Riley Sheahan was one of Holland’s scratch tickets from last summer that worked out nicely. While he didn’t provide much offensively, he was a major boon to Edmonton’s improved penalty kill. I would give him the same deal that Josh Archibald got, worth $1,500,000 over two seasons.

Ideally, we could find a goaltending upgrade in free agency, but there simply isn’t the cap room to do so. That means we’ll stick with what we know and bring back Mike Smith on another one-year deal worth $2,000,000 with some performance bonuses. Smith had an up and down season last year but he’s cheap, a leader in the room, and really upped his play starting in January.

Given that we’ve traded away Russell and Benning, the team needs some veteran depth insurance on the blueline. I’m confident that Lagesson and Bouchard can fill in those two aforementioned roles, but it’s always good to have veteran depth. If Mike Green takes a one-year deal worth $1,000,000, he would be a nice fit for such a role. If not, it isn’t the end of the world and there plenty of veteran defenders who can be signed for cheap.

My big free-agent splash is a sentimental one. I’m bringing back Sam Gagner on a cheap, one-year deal. It would be great to see him finish off his career here and apparently Holland might view him as a possible candidate for a front-office gig after his playing days.

Finally, I would bring back both Gaetan Haas and Patrick Russell for injury call-up depth. They both have NHL experience and would come cheap. We’ll also bring back Brad Malone, Josh Currie, and Shane Starrett for the AHL and cut loose Brandon Manning, Tomas Jurco, and Markus Granlund.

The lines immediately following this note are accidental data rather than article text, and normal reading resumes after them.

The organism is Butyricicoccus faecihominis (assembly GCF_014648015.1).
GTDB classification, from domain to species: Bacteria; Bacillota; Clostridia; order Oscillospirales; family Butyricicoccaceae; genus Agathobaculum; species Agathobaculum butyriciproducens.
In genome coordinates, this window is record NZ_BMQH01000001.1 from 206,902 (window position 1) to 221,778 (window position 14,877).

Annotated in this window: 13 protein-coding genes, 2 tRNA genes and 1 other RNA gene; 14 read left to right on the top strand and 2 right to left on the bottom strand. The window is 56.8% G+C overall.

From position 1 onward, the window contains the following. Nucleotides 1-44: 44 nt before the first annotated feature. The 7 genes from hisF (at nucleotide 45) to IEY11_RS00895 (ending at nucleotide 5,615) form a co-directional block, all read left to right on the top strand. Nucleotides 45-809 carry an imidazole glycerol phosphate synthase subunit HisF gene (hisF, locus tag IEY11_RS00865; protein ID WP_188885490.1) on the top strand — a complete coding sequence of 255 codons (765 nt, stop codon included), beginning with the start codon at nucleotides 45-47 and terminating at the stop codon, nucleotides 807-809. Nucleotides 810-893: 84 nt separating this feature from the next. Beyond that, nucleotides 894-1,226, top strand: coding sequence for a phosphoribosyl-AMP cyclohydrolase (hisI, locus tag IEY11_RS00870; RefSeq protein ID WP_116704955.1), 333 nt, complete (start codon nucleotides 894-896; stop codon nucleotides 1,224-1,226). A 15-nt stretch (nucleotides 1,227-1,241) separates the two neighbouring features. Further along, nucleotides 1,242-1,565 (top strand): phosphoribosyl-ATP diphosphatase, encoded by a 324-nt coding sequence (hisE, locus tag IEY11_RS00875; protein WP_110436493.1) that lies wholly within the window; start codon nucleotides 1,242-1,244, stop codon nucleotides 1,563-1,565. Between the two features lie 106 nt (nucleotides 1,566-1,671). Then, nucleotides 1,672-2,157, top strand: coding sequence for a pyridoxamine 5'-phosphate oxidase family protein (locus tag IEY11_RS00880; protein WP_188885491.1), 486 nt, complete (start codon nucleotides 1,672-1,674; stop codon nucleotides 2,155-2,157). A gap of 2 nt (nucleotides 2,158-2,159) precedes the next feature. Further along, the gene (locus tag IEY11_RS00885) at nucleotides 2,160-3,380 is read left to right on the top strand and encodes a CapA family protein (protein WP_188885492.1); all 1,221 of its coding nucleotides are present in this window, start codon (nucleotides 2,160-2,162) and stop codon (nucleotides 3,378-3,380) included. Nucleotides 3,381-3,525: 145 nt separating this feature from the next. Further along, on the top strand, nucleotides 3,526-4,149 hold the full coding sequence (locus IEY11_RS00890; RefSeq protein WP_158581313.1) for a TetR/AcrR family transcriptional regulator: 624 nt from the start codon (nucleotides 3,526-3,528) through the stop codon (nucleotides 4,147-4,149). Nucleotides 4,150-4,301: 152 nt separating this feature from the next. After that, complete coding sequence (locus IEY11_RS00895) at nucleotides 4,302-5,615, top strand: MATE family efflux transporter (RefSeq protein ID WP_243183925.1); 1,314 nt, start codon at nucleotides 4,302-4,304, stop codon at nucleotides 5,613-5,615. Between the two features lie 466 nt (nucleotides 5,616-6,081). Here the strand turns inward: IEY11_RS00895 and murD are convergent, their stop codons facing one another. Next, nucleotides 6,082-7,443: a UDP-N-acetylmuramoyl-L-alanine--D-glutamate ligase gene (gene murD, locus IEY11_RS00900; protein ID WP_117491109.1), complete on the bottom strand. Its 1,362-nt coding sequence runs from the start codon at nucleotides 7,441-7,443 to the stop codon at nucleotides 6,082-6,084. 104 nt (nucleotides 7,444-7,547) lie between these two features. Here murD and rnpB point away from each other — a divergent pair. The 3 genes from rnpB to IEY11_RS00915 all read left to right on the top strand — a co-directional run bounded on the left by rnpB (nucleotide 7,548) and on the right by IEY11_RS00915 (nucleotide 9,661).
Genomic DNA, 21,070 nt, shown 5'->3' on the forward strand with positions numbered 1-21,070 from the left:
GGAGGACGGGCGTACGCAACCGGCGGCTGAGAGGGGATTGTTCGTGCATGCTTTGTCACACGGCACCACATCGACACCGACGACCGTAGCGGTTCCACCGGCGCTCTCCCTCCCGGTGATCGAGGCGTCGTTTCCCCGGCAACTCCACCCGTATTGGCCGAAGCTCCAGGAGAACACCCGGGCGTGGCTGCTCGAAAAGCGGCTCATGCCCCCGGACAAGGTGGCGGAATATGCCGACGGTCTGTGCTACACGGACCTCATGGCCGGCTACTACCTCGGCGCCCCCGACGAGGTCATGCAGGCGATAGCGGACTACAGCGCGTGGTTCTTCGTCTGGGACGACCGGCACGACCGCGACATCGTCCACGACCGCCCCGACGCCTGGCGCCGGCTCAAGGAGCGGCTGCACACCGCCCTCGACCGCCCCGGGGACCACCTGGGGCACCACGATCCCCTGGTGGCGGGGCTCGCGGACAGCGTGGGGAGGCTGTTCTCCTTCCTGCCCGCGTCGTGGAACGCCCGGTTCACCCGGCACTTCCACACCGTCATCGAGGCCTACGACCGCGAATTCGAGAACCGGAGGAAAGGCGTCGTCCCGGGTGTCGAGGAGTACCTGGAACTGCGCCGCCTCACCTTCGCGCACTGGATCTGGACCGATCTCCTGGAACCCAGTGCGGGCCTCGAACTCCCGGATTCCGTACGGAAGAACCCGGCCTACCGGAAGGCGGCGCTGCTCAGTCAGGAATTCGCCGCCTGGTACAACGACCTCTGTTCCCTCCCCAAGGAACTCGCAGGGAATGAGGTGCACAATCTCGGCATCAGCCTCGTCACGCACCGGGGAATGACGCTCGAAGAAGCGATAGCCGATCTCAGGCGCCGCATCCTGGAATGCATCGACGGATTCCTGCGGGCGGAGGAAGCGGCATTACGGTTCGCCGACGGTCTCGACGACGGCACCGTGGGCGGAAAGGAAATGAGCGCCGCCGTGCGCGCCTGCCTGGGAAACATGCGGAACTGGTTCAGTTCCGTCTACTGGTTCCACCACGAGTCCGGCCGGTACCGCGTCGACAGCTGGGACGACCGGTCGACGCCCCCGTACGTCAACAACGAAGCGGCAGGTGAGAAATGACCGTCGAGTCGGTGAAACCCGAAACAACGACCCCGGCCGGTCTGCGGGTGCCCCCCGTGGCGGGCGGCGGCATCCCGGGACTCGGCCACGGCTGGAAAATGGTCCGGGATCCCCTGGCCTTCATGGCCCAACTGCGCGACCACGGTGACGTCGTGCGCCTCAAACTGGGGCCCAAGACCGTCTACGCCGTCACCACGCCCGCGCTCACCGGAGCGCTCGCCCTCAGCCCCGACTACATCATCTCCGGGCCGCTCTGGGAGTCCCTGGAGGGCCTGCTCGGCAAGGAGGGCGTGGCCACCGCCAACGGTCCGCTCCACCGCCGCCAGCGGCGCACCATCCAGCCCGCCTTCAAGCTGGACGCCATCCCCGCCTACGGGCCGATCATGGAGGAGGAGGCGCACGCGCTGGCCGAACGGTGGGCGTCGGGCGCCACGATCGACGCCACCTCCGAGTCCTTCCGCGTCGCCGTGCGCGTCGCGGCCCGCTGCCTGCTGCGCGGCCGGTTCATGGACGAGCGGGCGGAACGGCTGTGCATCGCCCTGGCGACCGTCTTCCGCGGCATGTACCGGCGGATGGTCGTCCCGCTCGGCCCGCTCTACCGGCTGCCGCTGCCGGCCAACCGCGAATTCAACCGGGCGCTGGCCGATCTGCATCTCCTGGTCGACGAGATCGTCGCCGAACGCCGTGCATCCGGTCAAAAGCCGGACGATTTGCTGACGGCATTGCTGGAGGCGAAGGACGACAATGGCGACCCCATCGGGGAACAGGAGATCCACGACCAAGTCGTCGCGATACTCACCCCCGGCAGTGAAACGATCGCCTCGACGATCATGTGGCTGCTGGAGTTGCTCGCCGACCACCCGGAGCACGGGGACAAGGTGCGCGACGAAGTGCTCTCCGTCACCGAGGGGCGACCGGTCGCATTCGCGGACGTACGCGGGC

Here’s what our roster looks like now…

Centre: Connor McDavid, Leon Draisaitl, Nick Bonino, Riley Sheahan, Sam Gagner, Gaetan Haas, Cooper Marody, Ryan McLeod, Brad Malone.

Left wing: Ryan Nugent-Hopkins, Andreas Athanasiou, Tyler Ennis, Joakim Nygard, Jujhar Khaira, Tyler Benson, Joe Gambardella, Ryan Kuffner, Ostap Safin. 

Right wing: Zack Kassian, Kailer Yamamoto, Alex Chiasson, Josh Archibald, Patrick Russell, Josh Currie, Kirill Maksimov, Raphael Lavoie. 

Left defence: Oscar Klefbom, Darnell Nurse, Caleb Jones, William Lagesson, Dmitri Samorukov, Markus Niemelainen, Philip Broberg (Europe). 

Right defence: Adam Larsson, Ethan Bear, Evan Bouchard, Mike Green, Logan Day, Filip Berglund. 

Goaltenders: Mikko Koskinen, Mike Smith, Shane Starrett, Stuart Skinner, Dylan Wells, Olivier Rodrigue. 

It isn’t a sexy off-season by any stretch, but it gets the job done. My goal here was more about preserving the team the Oilers have right now rather than making too many major changes. You know the old saying, if it ain’t broke, don’t fix it.

If it turns out that the league does give teams compliance buyouts, a whole new world of options are opened up and Holland could explore a lot more in free agency, but we’ll cross that bridge when we get there. What this Armchair GM post outlines is that, despite the salary cap challenges ahead, Holland should realistically be able to keep this post-trade deadline group together for another crack.